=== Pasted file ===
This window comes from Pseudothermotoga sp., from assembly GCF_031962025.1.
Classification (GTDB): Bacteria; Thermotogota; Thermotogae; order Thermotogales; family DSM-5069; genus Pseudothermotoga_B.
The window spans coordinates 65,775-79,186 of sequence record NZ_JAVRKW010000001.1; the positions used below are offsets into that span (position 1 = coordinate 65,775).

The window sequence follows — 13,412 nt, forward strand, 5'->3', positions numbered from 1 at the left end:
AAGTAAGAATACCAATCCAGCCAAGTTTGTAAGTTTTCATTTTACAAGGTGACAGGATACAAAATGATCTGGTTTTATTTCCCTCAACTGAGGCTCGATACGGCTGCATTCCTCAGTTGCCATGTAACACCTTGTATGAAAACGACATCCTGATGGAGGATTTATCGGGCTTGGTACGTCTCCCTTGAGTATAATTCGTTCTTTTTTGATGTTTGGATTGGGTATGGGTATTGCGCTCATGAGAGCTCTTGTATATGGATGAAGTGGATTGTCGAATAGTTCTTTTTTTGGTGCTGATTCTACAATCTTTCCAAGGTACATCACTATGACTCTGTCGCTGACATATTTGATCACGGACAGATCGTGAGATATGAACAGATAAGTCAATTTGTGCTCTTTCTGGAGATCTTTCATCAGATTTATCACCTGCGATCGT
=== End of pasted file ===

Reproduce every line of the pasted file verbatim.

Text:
This window comes from Pseudothermotoga sp., from assembly GCF_031962025.1.
Classification (GTDB): Bacteria; Thermotogota; Thermotogae; order Thermotogales; family DSM-5069; genus Pseudothermotoga_B.
The window spans coordinates 65,775-79,186 of sequence record NZ_JAVRKW010000001.1; the positions used below are offsets into that span (position 1 = coordinate 65,775).

The window sequence follows — 13,412 nt, forward strand, 5'->3', positions numbered from 1 at the left end:
AAGTAAGAATACCAATCCAGCCAAGTTTGTAAGTTTTCATTTTACAAGGTGACAGGATACAAAATGATCTGGTTTTATTTCCCTCAACTGAGGCTCGATACGGCTGCATTCCTCAGTTGCCATGTAACACCTTGTATGAAAACGACATCCTGATGGAGGATTTATCGGGCTTGGTACGTCTCCCTTGAGTATAATTCGTTCTTTTTTGATGTTTGGATTGGGTATGGGTATTGCGCTCATGAGAGCTCTTGTATATGGATGAAGTGGATTGTCGAATAGTTCTTTTTTTGGTGCTGATTCTACAATCTTTCCAAGGTACATCACTATGACTCTGTCGCTGACATATTTGATCACGGACAGATCGTGAGATATGAACAGATAAGTCAATTTGTGCTCTTTCTGGAGATCTTTCATCAGATTTATCACCTGCGATCGT